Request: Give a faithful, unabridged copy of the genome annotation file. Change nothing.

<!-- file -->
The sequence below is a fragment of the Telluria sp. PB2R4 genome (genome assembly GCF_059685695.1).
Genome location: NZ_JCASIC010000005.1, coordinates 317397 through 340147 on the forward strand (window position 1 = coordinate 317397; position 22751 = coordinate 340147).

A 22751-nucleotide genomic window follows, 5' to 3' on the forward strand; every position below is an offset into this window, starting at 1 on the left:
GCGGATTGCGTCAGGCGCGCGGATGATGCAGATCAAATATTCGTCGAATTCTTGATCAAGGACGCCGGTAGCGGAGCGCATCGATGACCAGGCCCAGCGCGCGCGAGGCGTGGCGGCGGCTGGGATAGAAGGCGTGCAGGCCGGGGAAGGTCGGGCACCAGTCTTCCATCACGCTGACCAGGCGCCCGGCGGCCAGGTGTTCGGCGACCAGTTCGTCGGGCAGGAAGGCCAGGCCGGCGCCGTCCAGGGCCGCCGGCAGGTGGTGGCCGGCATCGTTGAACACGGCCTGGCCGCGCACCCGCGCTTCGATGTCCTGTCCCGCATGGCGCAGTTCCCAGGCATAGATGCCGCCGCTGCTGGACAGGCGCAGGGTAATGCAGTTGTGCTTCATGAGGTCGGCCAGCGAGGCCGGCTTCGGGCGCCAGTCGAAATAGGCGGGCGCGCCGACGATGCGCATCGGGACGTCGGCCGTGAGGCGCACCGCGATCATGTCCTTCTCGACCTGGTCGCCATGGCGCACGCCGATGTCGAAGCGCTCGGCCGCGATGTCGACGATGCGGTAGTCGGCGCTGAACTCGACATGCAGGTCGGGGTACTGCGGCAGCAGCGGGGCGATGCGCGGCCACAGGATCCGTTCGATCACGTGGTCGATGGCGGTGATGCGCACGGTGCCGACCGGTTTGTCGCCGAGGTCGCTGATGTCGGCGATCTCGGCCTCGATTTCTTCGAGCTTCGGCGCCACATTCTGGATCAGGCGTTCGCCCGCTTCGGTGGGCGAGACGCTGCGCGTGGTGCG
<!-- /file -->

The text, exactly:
The sequence below is a fragment of the Telluria sp. PB2R4 genome (genome assembly GCF_059685695.1).
Genome location: NZ_JCASIC010000005.1, coordinates 317397 through 340147 on the forward strand (window position 1 = coordinate 317397; position 22751 = coordinate 340147).

A 22751-nucleotide genomic window follows, 5' to 3' on the forward strand; every position below is an offset into this window, starting at 1 on the left:
GCGGATTGCGTCAGGCGCGCGGATGATGCAGATCAAATATTCGTCGAATTCTTGATCAAGGACGCCGGTAGCGGAGCGCATCGATGACCAGGCCCAGCGCGCGCGAGGCGTGGCGGCGGCTGGGATAGAAGGCGTGCAGGCCGGGGAAGGTCGGGCACCAGTCTTCCATCACGCTGACCAGGCGCCCGGCGGCCAGGTGTTCGGCGACCAGTTCGTCGGGCAGGAAGGCCAGGCCGGCGCCGTCCAGGGCCGCCGGCAGGTGGTGGCCGGCATCGTTGAACACGGCCTGGCCGCGCACCCGCGCTTCGATGTCCTGTCCCGCATGGCGCAGTTCCCAGGCATAGATGCCGCCGCTGCTGGACAGGCGCAGGGTAATGCAGTTGTGCTTCATGAGGTCGGCCAGCGAGGCCGGCTTCGGGCGCCAGTCGAAATAGGCGGGCGCGCCGACGATGCGCATCGGGACGTCGGCCGTGAGGCGCACCGCGATCATGTCCTTCTCGACCTGGTCGCCATGGCGCACGCCGATGTCGAAGCGCTCGGCCGCGATGTCGACGATGCGGTAGTCGGCGCTGAACTCGACATGCAGGTCGGGGTACTGCGGCAGCAGCGGGGCGATGCGCGGCCACAGGATCCGTTCGATCACGTGGTCGATGGCGGTGATGCGCACGGTGCCGACCGGTTTGTCGCCGAGGTCGCTGATGTCGGCGATCTCGGCCTCGATTTCTTCGAGCTTCGGCGCCACATTCTGGATCAGGCGTTCGCCCGCTTCGGTGGGCGAGACGCTGCGCGTGGTGCG